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How to Call a web service from behind a firewall/Proxy

 
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Do I need a different code when I need to call a web service from behind a firewall/Proxy..... Usually in corporate offices we are behind the firewall/Proxy server.

Do I need to pass the proxy settings before calling the web service.

If yes, how do we do that? Any clues?
 
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Hi Yogesh,

the easiest way may be to start your java client using the -D options for the proxy server.

-Dhttps.proxyHost=
-Dhttps.proxyPort=
-Dhttp.proxyHost=
-Dhttp.proxyPort=
 
Yogesh Gandhi
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That is the case when we are using a desktop application.

In my case, My class is being executed as a thread along with a web-application.
The thread gets started as soon as the server of the web-application starts.

Now in this case, I don't know how can I give -D option. Can I?

 
David Nicholls
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Hi again,

in this case start your servlet container using these flags.

What is your environment? Are you using eclipse? Using tomcat?

Anyway. You may just as well alter your code:
Just put the following static initializer block in your thread class (or any class that is loaded before calling the service).

static {
System.setProperty("https.proxyHost", "IPgoesHere");
System.setProperty("https.proxyPort", "PortGoesHere");
System.setProperty("http.proxyHost", "IPgoesHere");
System.setProperty("http.proxyPort", "PortGoesHere");
}

I recommend starting the JVM using the -D options. Then you don't have to change your code.
 
Yogesh Gandhi
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David Nicholls wrote:Hi again,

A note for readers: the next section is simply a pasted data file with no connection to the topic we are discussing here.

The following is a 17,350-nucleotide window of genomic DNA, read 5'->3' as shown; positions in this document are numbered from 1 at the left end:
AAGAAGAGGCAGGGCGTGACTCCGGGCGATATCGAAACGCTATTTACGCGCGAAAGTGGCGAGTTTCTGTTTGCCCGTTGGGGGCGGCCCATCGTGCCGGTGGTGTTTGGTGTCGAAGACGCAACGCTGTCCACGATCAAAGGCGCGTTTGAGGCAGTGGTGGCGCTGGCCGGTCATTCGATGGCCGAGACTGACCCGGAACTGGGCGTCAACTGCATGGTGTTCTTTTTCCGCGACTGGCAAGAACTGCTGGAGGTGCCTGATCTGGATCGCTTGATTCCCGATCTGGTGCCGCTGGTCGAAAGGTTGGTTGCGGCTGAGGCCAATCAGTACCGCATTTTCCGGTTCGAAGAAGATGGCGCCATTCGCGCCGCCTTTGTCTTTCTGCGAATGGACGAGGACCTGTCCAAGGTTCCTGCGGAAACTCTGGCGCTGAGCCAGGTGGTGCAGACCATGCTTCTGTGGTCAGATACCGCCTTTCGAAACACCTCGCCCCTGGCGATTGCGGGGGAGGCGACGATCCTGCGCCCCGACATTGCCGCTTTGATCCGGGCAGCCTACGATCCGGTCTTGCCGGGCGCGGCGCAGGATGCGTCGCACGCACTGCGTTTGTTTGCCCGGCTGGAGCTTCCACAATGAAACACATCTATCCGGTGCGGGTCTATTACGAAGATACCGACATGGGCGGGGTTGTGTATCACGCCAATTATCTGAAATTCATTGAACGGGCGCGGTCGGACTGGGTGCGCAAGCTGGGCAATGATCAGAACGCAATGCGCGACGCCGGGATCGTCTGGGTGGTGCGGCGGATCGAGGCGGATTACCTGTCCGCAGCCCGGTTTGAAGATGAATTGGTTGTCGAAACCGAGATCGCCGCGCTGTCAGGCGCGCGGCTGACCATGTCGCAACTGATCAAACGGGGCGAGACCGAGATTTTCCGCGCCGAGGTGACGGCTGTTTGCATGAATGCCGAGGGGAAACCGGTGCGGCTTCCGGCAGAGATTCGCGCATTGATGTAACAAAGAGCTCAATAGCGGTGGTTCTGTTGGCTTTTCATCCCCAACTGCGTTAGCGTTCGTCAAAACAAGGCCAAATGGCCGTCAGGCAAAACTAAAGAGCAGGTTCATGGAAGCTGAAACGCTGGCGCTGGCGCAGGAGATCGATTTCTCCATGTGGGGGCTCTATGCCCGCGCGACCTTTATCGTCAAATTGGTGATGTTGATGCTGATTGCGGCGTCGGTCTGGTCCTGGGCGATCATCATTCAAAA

in this case start your servlet container using these flags.

What is your environment? Are you using eclipse? Using tomcat?

Anyway. You may just as well alter your code:
Just put the following static initializer block in your thread class (or any class that is loaded before calling the service).

static {
System.setProperty("https.proxyHost", "IPgoesHere");
System.setProperty("https.proxyPort", "PortGoesHere");
System.setProperty("http.proxyHost", "IPgoesHere");
System.setProperty("http.proxyPort", "PortGoesHere");
}

I recommend starting the JVM using the -D options. Then you don't have to change your code.



So we are sure on this that if I use -D option I dont need to change my code?

Well in another scenario (Where I had a main program java code)  where I was calling httpURL.openConnection()
I had to use overloaded method httpURL.openConnection(proxy)

and pass a Proxy object in order to make it work. Even though I had it passed as JVM arguments to the main program, this openConnection call still required the proxy object in order to work correctly.
 
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The "-D" option on the java command line is equivalent to calling System.setProperty() before invoking the main() method.

So a good practice might look like this:


That allows you to code default proxy settings in the application. If, however, you  needed to talk via an alternative proxy server, you could then override on the command line:
 
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